City of York Council leader Keith Aspden has responded to a report by independent auditors that found he was accused of bullying by the former chief executive.
Auditors also said he had a “clear personal interest” at the secret meeting at which the former chief executive’s payout was agreed.
He was advised he had no direct pecuniary interest as insurance arrangements were in place – but encouraged to “consider his position” by the council’s monitoring officer.
Cllr Aspden said: “As elected councillors, we have to rely on our adopted codes in place and the external legal and officer advice given.
“This includes the advice my colleagues and I received from legal officers, which on this occasion was that there was no pecuniary or financial interest to declare on the specific decision being made.
“The council’s adopted Code of Conduct in place is clear and states that ‘you do not have a prejudicial interest in any business of the authority where that business: (a) does not affect your financial position’.
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“Being council leader requires you to represent the distinct and diverse communities across the city, and crucially, to speak up and make decisions for the city. I continue to learn every day and, with the ever-evolving challenges of the pandemic, there is no doubt it has been a tough year for everyone.”
“We welcome the auditors’ work on the accounts and their recommendations.
“The annual audit process is important in reviewing and improving internal procedures, ensuring residents continue to receive value for money; and each year, recommendations are made across local authorities in the UK.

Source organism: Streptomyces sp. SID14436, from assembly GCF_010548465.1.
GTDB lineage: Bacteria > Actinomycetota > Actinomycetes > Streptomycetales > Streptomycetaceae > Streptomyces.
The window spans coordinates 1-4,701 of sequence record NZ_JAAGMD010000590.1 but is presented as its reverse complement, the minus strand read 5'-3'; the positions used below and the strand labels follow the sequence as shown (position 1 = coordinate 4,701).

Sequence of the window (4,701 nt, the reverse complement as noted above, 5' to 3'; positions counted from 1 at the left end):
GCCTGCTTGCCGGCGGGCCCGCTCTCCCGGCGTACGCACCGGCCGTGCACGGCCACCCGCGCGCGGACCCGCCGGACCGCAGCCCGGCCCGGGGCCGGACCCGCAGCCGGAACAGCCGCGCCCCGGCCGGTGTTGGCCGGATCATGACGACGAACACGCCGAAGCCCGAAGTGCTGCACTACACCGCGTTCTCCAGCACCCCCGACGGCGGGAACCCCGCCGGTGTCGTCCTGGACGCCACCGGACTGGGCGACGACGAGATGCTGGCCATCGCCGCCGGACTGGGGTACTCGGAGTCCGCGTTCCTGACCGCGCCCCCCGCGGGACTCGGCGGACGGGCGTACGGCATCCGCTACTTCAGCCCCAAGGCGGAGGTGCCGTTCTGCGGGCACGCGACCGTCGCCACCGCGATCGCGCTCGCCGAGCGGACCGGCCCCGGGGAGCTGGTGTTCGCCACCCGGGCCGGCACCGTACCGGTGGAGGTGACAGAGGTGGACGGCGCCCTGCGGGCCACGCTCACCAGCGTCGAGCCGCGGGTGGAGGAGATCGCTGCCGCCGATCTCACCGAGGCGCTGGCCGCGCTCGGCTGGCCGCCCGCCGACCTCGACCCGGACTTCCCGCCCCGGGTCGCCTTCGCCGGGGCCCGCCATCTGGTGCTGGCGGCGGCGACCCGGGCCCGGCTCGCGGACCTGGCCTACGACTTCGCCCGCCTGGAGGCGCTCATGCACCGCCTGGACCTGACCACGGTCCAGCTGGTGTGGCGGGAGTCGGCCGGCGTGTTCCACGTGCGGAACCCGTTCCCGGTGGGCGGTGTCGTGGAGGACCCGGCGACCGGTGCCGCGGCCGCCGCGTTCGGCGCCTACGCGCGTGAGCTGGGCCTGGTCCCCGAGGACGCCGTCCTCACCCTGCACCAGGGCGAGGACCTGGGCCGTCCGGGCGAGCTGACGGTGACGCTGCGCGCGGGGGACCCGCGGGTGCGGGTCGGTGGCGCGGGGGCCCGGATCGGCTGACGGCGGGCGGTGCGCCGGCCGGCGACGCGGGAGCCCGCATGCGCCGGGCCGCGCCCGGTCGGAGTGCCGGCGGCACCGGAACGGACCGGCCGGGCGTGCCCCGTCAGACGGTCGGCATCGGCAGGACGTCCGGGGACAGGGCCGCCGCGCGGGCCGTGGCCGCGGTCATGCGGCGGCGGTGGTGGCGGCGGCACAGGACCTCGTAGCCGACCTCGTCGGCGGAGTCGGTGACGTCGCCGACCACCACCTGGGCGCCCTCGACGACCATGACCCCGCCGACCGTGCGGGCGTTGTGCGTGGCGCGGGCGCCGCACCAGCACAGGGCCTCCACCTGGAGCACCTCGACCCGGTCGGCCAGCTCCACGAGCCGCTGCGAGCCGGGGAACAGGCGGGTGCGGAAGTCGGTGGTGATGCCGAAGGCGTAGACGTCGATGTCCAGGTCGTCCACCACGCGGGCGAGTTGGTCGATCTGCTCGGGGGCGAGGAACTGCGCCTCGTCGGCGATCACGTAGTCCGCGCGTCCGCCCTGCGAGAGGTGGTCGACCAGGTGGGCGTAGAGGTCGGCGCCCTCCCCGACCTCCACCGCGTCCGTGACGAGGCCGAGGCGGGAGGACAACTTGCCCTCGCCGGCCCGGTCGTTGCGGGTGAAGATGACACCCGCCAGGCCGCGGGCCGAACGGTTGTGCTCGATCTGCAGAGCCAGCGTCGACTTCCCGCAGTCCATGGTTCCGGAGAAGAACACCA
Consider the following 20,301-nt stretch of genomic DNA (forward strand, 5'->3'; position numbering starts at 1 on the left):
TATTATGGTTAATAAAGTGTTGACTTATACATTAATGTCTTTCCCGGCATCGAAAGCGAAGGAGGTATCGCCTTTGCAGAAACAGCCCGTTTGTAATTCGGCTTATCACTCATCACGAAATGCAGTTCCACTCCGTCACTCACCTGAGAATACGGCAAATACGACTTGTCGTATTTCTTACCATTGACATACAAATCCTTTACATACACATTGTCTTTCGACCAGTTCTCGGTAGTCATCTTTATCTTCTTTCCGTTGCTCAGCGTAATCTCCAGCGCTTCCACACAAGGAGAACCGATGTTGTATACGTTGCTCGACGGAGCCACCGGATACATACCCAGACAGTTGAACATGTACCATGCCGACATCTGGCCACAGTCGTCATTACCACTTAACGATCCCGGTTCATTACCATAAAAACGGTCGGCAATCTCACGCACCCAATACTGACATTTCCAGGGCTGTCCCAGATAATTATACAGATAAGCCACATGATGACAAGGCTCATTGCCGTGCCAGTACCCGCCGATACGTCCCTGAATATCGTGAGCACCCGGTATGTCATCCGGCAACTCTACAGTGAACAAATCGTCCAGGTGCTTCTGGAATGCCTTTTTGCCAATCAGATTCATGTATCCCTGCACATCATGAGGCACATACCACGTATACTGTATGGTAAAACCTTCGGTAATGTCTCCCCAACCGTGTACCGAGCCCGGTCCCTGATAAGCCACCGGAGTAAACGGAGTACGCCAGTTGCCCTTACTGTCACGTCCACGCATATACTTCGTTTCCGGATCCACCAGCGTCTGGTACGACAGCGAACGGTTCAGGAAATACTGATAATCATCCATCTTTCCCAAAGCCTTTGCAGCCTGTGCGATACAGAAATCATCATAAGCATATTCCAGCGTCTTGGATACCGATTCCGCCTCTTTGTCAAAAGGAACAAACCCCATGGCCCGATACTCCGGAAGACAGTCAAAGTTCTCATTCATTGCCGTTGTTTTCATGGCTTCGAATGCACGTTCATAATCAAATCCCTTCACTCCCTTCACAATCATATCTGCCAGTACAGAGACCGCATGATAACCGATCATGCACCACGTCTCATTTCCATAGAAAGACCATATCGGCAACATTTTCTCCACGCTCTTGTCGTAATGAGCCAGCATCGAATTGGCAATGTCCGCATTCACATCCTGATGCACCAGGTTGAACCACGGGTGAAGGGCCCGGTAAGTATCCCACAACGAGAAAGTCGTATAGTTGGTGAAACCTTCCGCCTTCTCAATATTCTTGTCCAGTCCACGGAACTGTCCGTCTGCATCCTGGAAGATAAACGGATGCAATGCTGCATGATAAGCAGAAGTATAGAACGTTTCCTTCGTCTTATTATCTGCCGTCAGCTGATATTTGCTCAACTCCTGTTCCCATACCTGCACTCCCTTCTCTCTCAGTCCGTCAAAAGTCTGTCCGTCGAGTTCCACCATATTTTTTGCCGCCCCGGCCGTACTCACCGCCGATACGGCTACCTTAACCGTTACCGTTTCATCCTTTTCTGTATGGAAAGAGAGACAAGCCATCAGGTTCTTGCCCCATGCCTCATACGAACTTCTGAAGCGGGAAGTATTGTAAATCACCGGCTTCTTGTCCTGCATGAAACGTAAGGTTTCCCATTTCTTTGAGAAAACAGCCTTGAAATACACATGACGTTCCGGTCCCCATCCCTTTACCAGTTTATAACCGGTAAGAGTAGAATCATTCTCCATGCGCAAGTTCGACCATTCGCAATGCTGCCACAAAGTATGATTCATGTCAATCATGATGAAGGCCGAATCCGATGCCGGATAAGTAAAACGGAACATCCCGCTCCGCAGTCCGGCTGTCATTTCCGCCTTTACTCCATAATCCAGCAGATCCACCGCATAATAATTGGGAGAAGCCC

“We have now asked the council to develop an action plan, which must build on the audit recommendations and provide further assurances to councillors and residents.
“We know that there is certainly more that can be done at City of York Council to improve upon governance arrangements and, more widely, bolster existing processes.
“Work has already started to address this, including the new director of governance role and investment to update the council’s constitution.
“The action plan will complement the work already underway and must include creating a revised constitution, a new model code of conduct, template reports and decision logs.
“We have made significant savings in senior management costs.
“By deleting the chief executive post and a director post, along with other senior management roles, this administration has saved taxpayers more than £200,000, every year, moving forward.
“These savings in senior management costs see Liberal Democrats deliver on a key manifesto pledge from the 2015 and 2019 local elections.
“This money will be invested back into taxpayers’ priorities, not just as a one-off, but annually.
“It is crucial to deliver tough efficiency savings like this, particularly at a time when local councils across the country face the biggest financial challenge seen in modern history, brought about by the pandemic and a decade of chronic Government underfunding.
“As ever, our focus remains the delivery of real tangible improvements for residents, communities and businesses, particularly as we focus on recovery from the pandemic.
“Moving forward, cost savings made from senior management, will allow further progress to be made on the major priorities for the city, including protecting frontline services, delivering York Central, tackling climate change, delivering more affordable housing and improving our health and social care services for residents.”